1. If the heating element isn't on and hasn't been on for some time, it probably stopped producing smoke.  Quite simply, the wood chips need a heat source to burn as they won't sustain burning for long on their own.  If the smoker is "at temp" and the heating element not on, it ain't smokin'.  That is sort of a give/take with my MES30.  The insulation is great and will hold temp inside even when it's below freezing outside.  The dowside is that it will sit there on a warm day and not run the heating element for long periods. That said, over the course of an entire cook it usually produces enough smoke during the heating intervals to get the job done.  So, over the entire time, not much to worry about.  Some ways to combat this is to incrementally raise the cooking temp as one fella suggested above.    Pre-heat to somewhere around 180 then when you put whatever it is in the smoker, raise the temp to 200 and toss in some chips.   Once it hits the 200 mark, raise to 225.   If you care to step it up to 230-240 after that..go ahead.

 

2. Don't oversoak your chips.  Or as I have taken to doing, don't soak them at all.  If you really feel compelled to soak them, I would recommend more just giving them an extended rinsing as opposed to a real soaking.  I only wet my chips if I am having troubles with flare ups, which doesn't happen often.

 

3. Use small chips, not chunks.   I take it a step further and mix in a healthy dose of the dust that I use with my Amaznsmoker with the chips.  A good large 3 fingered pinch or two per  1 handfull of small chips.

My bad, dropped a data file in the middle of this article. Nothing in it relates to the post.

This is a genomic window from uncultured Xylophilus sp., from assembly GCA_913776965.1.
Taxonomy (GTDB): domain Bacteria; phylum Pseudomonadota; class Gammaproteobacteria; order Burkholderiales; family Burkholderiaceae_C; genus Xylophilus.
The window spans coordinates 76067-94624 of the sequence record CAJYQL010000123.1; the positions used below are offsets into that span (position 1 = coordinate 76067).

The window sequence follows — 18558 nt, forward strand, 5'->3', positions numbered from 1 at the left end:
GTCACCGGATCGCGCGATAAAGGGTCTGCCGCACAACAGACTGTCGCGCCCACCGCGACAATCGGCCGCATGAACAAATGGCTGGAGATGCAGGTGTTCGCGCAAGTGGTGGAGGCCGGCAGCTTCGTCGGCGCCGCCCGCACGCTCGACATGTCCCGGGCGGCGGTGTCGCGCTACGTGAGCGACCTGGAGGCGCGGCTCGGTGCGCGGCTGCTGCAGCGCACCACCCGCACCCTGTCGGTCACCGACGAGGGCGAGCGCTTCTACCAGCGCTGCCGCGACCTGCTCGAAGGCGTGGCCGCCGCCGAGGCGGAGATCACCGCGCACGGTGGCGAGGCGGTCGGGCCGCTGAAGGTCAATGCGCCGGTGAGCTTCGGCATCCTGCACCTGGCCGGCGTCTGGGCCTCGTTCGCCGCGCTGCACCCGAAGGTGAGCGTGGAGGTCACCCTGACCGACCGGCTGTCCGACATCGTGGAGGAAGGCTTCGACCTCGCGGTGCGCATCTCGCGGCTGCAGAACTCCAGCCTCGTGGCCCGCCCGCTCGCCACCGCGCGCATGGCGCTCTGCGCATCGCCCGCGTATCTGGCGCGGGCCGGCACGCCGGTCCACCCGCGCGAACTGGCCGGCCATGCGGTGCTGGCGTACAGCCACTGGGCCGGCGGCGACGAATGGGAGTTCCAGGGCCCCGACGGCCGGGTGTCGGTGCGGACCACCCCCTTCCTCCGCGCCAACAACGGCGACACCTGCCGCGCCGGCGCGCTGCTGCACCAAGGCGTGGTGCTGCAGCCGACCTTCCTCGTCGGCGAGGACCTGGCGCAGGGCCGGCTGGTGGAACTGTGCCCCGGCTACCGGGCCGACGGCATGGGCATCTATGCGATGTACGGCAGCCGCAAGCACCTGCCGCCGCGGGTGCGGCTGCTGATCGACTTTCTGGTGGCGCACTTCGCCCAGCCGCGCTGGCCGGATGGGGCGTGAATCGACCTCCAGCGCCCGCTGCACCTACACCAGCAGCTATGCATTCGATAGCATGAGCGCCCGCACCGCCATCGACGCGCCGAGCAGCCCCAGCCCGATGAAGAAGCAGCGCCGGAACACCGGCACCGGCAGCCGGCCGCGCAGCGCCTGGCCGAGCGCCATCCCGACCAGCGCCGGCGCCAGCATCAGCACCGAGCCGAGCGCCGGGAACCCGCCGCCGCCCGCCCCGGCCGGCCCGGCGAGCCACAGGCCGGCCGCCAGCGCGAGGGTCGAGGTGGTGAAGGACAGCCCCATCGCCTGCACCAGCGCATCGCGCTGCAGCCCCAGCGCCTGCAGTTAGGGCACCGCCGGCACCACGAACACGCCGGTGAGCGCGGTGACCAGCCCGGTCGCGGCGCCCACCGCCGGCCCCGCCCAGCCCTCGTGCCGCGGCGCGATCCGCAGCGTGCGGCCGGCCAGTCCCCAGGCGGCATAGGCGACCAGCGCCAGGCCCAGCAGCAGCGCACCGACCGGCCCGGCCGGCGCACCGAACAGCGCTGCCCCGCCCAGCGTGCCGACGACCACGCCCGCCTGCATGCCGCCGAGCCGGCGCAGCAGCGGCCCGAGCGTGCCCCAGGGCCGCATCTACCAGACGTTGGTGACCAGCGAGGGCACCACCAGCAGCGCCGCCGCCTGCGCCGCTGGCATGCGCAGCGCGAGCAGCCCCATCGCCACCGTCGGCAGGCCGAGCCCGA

4. Don't stress on it.   Like I mentioned in #1, over time the MES puts out enough smoke to get the job done (in most cases).   If you are one of those that likes a strong smoke flavor you may not get it just running normally, but it will get a smoke flavor though the meat.   As others have stated, a lot of times you won't see the smoke, but if you sniff over the vent on the top you will get a smokey smell.  That's all you really need. 

 

5. If you do want a stronger smoke to your creations, which I do on occasions, I just crack the door a bit to drop the temp inside the smoker down enough to kick the heating element back on.  It's kind of a pain to constantly have to go out and kick on the heater, but it works.  Also, I will pull out the half burnt chips and replace them with new chips/dust.  These tend to burn more redily and produce more smoke.   I don't often follow this step, but if i feel like I really want to have a powerful smoke flavor, I will.

 

Good Luck!

 

 

Everything you said is right on!!!

I learned all of that 4 years ago with my first MES. I did all of the bumping of temps & opening the door to get the element to get hot often enough to make smoke.

Then Todd invented his first AMNS, and I've been on Easy Street ever since!!

 

 

Bear

post #11 of 17
Quote:
Originally Posted by Swamp Puppy View Post

I have a MES30 and use it quite frequently.   I have also had concerns that I wasn't getting enough smoke from it.   Here is what I have found out about my smoker over the last two years: